One ground-based technology has been developed to address some of these issues. Farmote Systems® uses an infra-red-light source positioned within each paddock operating at night. It automatically returns data via a radio network and delivers a decision-ready report to graziers. It also uses a cross-reference to satellite imagery as available (Milsom et al., 2019). This type of approach mitigates several of the concerns of spectral analysis. For example, taking a reading at night, at near ground-level removes interference from other radiation sources. Cross-referencing provides the opportunity to modify calibrations to improve accuracy. Automated recording and reporting remove significant labor requirements to gather data. This type of technology integration provides a good example of capturing the value of digital approaches.

Technologies that reside on animals have unique issues that may limit use. Animal welfare concerns are potentially significant as harnesses and fitting may hinder movement, disrupt behavior and injure the animal. These issues are being addressed through thoughtful design and constant improvement. The general public have raised concerns about technologies such as virtual fencing. Many of the studies of virtual fencing have been directed to address these concerns (e.g., Campbell et al., 2019), though efforts to provide that information to the general public will also need to be made to aid with its use (Stampa et al., 2020).

Advances in battery engineering, computing hardware, and satellite networks have improved since the initial release in 1991 bringing animal tracking into the realm of big data research (Kays et al., 2015). However, many commercially available units still retail for considerable costs and have ongoing software licensing and data management fees. The rise of open source hardware has allowed the production of self-managed low-cost GPS units to be developed (Cain and Cross, 2018) allowing access to this technology to the masses.

Calibration requires significant resources and is often specific to one configuration of the technology. Data from animal-based sensors available through publication has been restricted to small scale studies, often with farm management objectives in mind, or the development of prediction equations for specific traits. Often calibrations are proprietary to the technology developer.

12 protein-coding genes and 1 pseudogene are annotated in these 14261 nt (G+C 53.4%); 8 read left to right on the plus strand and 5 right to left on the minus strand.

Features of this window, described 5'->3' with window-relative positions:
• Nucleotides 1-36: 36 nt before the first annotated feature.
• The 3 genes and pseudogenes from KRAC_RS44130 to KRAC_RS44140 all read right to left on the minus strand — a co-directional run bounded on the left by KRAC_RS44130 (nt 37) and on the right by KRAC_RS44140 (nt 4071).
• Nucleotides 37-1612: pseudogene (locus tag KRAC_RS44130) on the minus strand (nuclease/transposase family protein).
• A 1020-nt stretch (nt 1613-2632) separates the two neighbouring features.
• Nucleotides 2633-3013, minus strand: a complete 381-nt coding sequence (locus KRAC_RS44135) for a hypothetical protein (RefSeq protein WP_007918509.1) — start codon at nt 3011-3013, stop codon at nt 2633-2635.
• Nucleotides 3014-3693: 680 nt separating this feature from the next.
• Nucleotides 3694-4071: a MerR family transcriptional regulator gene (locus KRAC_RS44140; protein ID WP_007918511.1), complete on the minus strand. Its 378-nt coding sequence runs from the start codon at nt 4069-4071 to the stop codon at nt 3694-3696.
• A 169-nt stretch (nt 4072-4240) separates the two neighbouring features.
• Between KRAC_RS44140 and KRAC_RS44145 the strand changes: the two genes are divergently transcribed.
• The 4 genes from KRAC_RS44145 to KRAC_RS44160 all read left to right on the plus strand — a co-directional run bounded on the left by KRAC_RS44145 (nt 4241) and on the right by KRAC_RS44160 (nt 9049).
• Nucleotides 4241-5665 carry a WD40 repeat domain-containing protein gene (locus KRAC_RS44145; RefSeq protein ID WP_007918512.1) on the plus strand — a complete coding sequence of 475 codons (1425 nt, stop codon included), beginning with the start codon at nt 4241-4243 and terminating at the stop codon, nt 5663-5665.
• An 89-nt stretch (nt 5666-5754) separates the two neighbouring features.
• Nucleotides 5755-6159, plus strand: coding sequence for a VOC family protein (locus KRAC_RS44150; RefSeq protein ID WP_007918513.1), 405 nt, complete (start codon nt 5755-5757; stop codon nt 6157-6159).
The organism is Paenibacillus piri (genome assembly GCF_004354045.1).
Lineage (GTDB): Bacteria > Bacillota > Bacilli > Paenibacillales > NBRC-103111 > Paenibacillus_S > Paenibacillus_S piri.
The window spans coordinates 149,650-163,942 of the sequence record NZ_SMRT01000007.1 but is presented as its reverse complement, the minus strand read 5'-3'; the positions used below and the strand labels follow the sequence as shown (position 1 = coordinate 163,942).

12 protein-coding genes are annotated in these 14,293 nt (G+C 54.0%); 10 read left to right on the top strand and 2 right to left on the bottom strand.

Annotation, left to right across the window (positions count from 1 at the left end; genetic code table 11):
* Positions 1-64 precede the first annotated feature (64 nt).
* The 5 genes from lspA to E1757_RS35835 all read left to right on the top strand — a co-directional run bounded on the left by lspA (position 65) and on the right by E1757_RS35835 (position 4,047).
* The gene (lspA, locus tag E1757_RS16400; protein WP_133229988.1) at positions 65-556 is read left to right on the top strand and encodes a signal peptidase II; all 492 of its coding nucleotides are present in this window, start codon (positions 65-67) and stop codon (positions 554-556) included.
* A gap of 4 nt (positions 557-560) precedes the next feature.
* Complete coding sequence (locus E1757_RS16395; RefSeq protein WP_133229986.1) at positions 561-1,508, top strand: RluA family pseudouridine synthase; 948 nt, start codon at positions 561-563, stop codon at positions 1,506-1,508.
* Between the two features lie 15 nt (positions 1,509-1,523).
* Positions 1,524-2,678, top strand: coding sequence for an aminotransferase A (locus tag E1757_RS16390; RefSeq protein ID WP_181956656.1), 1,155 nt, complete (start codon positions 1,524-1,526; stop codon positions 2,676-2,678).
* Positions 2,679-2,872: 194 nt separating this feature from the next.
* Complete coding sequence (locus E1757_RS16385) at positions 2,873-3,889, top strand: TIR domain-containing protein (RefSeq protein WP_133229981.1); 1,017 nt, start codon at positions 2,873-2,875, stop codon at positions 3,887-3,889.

Handling and interpreting huge amounts of available data is key to extracting value in complex decision-making. Many decisions may only require simple data to make yes/no decisions. For example, knowing a critical temperature boundary has been exceeded may provide a decision-making point to declare food unsafe. Complex decisions, such as those required to manage grazing systems, use much more data, and integrate data from many sources (Gray et al., 2005).

Sources of available data will include climate, soil, plant, animal, product, and consumer (Table 2). Insights will be enhanced by understanding the associations or relationships between these variables. This data needs to be collated and integrated with technologies such as machine and deep learning, augmented reality and multi-functional decision-making. This will provide an understanding of current state of the world and generate opportunities to predict or visualize what might happen and to (re)direct for the best outcome(s).

TABLE 2
www.frontiersin.org

Table 2. An example of the sources and types of data that will be available to collate and integrate to inform current state, predict future states, and direct decision-making.

Approximation and Uncertainty

Biological systems are inherently variable. For example, pasture growth in a single paddock will vary greatly depending on factors such as microclimate, soil fertility and previous urine and fecal deposition. This is then overlaid by the dietary preferences of the grazing animal and their avoidance of undesirable parts of the pasture. Thus, even at the finest level, the scale at which we can collect data guarantees that the biological system introduces another layer of uncertainty, over and above that of the measurement techniques, before an outcome is realized.

The risk of poor decision outcomes is particularly true in analytics that combine non-traditional information sources such as rapidly arriving data from sensors, process models, qualitative information and user behavior (Wynne, 1992). Using multiple disparate data sources means compounding data uncertainty originating from the data collection, data curation and combination from multiple sources (Czarnecki and Podolak, 2013; Hariri et al., 2019). Communicating uncertainty in data can introduce further complexities, and uncertainties are sometimes ignored, or even explicitly denied (van der Bles et al., 2019). Uncertainty in the data collection, analysis and knowledge extension processes can lead to a lack of confidence in the resulting model outputs and decision made thereof. Communication of the uncertainties associated with findings from data modeling is vital, since, unless uncertainty is communicated effectively, decision-makers may put too much or too little faith in it (Fischhoff and Davis, 2014; van der Bles et al., 2019) leading to poor or unexpected outcomes (Meenken et al., 2020).